here are a couple I took over a year ago..at a weekend 'now you have a DSLR what are you going to do with it' type course.

    Action photography.


    Action photography.

    they are on my computer here at work - I have a cyclist or 2 at home I'll fish out for you.

  10. #10

    Re: Action photography.

    Quote Originally Posted by wilgk View Post
    here are a couple I took over a year ago..at a weekend 'now you have a DSLR what are you going to do with it' type course.

    Action photography.


    Action photography.

    they are on my computer here at work - I have a cyclist or 2 at home I'll fish out for you.
    WOAH! These are amazing! thank you!

  11. #11
    Peter Ryan's Avatar
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    Re: Action photography.

    Quote Originally Posted by UtopianStardust View Post
    Oh my! these are some great shots! I could never do that no matter how hard I tried. You guys are such pros! Does anyone have any panning shots, though? I seem to be having the most truouble with that. thanks everyone!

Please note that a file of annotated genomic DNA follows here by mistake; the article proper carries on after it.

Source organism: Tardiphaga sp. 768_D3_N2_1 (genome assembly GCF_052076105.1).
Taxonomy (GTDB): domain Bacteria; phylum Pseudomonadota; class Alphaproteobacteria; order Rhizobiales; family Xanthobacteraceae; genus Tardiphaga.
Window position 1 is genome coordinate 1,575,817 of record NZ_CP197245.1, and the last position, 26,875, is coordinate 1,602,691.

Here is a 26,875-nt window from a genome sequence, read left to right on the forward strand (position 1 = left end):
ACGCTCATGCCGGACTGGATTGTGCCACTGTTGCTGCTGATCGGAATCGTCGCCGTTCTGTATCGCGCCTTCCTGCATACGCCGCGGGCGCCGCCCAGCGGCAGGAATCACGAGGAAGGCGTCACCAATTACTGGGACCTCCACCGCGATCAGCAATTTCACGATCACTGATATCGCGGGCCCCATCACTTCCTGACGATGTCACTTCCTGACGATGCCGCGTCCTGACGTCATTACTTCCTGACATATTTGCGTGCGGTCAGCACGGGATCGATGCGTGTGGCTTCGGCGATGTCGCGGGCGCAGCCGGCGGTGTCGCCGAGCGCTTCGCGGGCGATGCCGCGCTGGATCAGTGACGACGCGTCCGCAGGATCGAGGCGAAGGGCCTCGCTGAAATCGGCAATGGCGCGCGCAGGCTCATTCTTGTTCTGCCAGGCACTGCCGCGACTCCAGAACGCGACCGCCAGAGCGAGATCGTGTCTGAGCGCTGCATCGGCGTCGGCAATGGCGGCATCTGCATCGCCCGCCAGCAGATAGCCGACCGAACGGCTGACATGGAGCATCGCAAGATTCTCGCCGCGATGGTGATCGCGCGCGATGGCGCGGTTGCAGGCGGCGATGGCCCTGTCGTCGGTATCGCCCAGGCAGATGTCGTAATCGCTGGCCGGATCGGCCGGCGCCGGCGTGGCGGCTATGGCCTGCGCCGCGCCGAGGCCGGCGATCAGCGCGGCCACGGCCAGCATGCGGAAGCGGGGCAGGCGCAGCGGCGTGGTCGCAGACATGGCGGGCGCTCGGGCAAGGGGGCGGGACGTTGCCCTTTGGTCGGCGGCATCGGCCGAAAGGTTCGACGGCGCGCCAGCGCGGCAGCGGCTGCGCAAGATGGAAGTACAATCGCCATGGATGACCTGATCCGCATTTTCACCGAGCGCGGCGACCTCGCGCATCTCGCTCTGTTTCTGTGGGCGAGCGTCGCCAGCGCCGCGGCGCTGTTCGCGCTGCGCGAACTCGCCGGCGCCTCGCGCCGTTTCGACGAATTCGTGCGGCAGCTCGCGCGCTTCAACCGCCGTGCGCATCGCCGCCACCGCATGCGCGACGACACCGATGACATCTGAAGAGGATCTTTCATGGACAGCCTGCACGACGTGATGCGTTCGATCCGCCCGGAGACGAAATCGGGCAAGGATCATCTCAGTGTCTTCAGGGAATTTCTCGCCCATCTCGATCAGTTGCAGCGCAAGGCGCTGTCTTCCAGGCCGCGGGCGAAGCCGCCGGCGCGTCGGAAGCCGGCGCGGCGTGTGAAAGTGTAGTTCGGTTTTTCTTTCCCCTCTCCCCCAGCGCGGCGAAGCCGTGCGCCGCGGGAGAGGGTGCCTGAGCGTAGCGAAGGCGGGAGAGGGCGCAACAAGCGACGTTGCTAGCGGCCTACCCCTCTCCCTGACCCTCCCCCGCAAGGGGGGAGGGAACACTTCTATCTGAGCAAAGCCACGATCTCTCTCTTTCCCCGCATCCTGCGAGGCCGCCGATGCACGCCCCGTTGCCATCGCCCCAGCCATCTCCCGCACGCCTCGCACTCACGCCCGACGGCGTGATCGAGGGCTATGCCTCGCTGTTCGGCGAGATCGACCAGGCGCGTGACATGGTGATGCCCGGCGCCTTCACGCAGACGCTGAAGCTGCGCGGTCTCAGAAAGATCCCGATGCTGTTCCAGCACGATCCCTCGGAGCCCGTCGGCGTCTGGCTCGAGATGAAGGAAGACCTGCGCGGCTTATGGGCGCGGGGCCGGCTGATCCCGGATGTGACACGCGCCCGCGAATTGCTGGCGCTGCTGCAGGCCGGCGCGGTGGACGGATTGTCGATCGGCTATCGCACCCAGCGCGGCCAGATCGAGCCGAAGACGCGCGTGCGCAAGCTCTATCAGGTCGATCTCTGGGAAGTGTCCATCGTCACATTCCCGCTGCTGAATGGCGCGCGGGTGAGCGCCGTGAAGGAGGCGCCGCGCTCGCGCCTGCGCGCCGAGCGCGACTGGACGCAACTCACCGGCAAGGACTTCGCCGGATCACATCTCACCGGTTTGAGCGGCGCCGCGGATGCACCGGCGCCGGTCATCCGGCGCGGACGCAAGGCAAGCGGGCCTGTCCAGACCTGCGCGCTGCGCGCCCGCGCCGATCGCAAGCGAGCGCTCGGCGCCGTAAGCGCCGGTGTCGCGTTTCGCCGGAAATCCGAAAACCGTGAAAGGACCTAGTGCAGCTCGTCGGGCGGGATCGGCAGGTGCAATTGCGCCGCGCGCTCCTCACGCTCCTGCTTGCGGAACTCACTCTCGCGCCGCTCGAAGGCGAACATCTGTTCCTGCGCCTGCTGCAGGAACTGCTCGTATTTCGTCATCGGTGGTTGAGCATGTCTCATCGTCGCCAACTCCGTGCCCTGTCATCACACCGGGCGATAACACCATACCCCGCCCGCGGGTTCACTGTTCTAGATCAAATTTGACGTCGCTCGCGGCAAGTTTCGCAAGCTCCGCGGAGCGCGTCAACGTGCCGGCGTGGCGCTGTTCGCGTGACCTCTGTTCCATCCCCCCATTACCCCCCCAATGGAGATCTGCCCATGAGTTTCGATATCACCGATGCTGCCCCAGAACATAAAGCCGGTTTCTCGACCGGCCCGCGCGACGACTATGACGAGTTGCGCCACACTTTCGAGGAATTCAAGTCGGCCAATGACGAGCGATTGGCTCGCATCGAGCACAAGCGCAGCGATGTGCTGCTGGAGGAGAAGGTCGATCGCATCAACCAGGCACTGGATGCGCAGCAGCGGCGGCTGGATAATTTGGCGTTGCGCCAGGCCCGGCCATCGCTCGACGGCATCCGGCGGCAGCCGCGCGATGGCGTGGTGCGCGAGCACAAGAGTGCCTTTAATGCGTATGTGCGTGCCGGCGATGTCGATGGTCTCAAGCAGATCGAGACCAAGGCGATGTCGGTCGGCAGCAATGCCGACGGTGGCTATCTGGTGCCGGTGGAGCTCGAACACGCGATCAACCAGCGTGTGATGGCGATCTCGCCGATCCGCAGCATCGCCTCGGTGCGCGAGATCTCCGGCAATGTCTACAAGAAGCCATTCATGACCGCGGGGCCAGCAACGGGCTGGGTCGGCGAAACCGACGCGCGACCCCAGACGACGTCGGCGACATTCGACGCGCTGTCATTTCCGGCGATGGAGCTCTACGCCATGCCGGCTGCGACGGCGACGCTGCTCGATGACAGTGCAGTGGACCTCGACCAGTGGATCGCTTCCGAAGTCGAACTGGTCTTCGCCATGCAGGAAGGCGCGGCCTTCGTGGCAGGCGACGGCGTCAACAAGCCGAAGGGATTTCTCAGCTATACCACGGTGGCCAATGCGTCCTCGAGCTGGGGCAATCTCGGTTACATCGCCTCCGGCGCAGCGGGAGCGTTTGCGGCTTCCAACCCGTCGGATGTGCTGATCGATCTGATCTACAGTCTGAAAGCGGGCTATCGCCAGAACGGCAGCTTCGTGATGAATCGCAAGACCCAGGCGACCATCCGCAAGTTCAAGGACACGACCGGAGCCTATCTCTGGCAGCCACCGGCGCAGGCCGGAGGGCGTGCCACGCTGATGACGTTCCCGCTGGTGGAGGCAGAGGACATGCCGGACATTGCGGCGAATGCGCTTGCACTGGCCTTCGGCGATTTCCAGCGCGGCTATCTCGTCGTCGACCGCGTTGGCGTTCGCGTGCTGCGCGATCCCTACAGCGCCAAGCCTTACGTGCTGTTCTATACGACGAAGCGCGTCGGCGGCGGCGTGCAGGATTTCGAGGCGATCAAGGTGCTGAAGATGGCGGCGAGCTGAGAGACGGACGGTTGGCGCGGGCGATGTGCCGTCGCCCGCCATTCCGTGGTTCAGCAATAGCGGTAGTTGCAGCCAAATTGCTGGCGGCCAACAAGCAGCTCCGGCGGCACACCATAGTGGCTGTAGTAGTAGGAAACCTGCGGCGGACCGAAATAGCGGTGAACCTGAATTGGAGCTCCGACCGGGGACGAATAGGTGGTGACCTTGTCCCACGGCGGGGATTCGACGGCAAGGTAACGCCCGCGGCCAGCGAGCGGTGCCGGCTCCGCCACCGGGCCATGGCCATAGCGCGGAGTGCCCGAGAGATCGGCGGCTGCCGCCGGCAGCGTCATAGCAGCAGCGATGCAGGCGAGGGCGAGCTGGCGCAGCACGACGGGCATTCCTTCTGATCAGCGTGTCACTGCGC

If I recall you have use a compact camera and it is much harder to control the shutter speed. You need to start with a 1/30th sec shutter speed but might have to vary this depending upon the speed of the subject and whether it is moving towards /away from you or across your field of view.

  12. #12

    Re: Action photography.

    Quote Originally Posted by Peter Ryan View Post
    If I recall you have use a compact camera and it is much harder to control the shutter speed. You need to start with a 1/30th sec shutter speed but might have to vary this depending upon the speed of the subject and whether it is moving towards /away from you or across your field of view.
    Why yes, you are correct. I currently have a point and shoot until I can convince my parents to get me that $900 rebel to get me started. I basically have no control over the aperture and shutter speed. It's such a pain.

  13. #13
    Peter Ryan's Avatar
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    Re: Action photography.

    Quote Originally Posted by UtopianStardust View Post
    Why yes, you are correct. I currently have a point and shoot until I can convince my parents to get me that $900 rebel to get me started. I basically have no control over the aperture and shutter speed. It's such a pain.
    Your best bet at the moment is to fully understand how your light meter works and develop an understanding of light and compsition. These things are common to all cameras. When you get an SLR you can add panning and altering your DOF.

  14. #14

    Re: Action photography.

    My first attempt (FAILURE) at pan shots with an all manual film camera. -.-

    1226.jpg

    989.jpg